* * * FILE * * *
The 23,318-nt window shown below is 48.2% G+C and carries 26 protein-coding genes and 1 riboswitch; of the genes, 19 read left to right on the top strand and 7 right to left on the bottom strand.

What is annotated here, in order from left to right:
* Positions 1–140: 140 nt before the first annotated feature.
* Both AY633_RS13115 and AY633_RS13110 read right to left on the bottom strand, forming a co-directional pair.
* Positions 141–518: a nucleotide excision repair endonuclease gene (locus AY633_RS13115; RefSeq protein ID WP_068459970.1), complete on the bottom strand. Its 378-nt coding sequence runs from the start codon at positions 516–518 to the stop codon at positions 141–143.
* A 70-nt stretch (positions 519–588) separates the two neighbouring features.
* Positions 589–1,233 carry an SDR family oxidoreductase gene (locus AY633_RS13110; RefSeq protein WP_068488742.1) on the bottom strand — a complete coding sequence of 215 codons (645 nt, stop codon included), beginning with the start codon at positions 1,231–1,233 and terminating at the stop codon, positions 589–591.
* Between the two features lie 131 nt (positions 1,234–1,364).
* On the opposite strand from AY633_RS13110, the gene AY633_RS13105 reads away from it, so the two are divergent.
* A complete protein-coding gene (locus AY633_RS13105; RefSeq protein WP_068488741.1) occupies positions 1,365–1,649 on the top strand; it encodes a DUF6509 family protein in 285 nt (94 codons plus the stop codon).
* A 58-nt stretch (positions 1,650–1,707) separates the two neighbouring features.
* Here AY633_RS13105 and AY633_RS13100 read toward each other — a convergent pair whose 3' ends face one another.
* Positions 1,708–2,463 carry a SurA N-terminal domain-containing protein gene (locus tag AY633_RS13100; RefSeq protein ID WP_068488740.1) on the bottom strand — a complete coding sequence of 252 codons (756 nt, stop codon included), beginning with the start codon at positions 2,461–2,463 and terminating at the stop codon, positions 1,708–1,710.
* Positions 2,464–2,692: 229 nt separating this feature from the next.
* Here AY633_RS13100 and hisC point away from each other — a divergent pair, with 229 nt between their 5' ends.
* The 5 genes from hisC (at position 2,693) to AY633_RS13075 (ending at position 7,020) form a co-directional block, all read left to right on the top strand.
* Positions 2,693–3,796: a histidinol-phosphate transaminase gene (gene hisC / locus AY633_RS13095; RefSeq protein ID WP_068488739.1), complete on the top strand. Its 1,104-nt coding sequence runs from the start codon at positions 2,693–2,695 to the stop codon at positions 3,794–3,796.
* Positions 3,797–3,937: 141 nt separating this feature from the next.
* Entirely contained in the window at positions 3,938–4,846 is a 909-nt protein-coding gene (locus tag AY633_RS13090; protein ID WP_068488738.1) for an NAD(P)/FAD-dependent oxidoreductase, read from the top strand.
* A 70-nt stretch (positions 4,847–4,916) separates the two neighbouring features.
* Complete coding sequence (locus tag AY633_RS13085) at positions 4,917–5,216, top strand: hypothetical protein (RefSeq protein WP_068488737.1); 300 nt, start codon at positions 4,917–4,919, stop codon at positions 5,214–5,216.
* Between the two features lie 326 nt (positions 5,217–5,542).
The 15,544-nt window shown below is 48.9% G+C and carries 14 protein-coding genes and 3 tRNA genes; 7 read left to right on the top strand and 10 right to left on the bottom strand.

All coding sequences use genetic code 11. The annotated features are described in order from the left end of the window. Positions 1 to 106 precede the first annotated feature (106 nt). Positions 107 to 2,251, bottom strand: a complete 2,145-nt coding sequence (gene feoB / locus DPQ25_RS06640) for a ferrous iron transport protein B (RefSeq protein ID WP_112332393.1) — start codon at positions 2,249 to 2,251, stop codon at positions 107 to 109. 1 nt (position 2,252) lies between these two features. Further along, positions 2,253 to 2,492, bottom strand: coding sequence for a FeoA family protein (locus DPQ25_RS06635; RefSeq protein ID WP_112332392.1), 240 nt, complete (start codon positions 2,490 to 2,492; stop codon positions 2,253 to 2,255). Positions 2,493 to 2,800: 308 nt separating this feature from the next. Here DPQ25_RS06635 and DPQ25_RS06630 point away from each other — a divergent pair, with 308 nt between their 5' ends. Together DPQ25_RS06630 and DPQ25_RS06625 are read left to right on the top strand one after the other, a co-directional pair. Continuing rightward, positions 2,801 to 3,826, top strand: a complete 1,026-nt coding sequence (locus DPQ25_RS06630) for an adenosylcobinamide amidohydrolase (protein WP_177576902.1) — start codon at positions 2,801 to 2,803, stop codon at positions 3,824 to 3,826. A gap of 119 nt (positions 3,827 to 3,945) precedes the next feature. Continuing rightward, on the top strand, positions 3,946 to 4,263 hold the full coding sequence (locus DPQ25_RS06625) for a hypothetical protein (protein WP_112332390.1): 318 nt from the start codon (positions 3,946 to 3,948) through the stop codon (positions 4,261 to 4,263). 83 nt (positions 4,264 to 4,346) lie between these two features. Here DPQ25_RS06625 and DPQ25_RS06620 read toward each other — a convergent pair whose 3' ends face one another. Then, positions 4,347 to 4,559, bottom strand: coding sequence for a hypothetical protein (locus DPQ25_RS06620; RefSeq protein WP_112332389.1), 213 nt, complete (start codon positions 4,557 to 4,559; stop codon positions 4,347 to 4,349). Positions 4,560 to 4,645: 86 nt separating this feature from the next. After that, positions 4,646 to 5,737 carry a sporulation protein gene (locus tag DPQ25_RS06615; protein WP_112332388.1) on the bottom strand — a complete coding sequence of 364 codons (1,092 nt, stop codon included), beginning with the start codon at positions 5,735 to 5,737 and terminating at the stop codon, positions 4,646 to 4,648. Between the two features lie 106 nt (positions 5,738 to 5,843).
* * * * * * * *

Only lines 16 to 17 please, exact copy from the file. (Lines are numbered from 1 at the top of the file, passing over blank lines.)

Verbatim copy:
* The 5 genes from hisC (at position 2,693) to AY633_RS13075 (ending at position 7,020) form a co-directional block, all read left to right on the top strand.
* Positions 2,693–3,796: a histidinol-phosphate transaminase gene (gene hisC / locus AY633_RS13095; RefSeq protein ID WP_068488739.1), complete on the top strand. Its 1,104-nt coding sequence runs from the start codon at positions 2,693–2,695 to the stop codon at positions 3,794–3,796.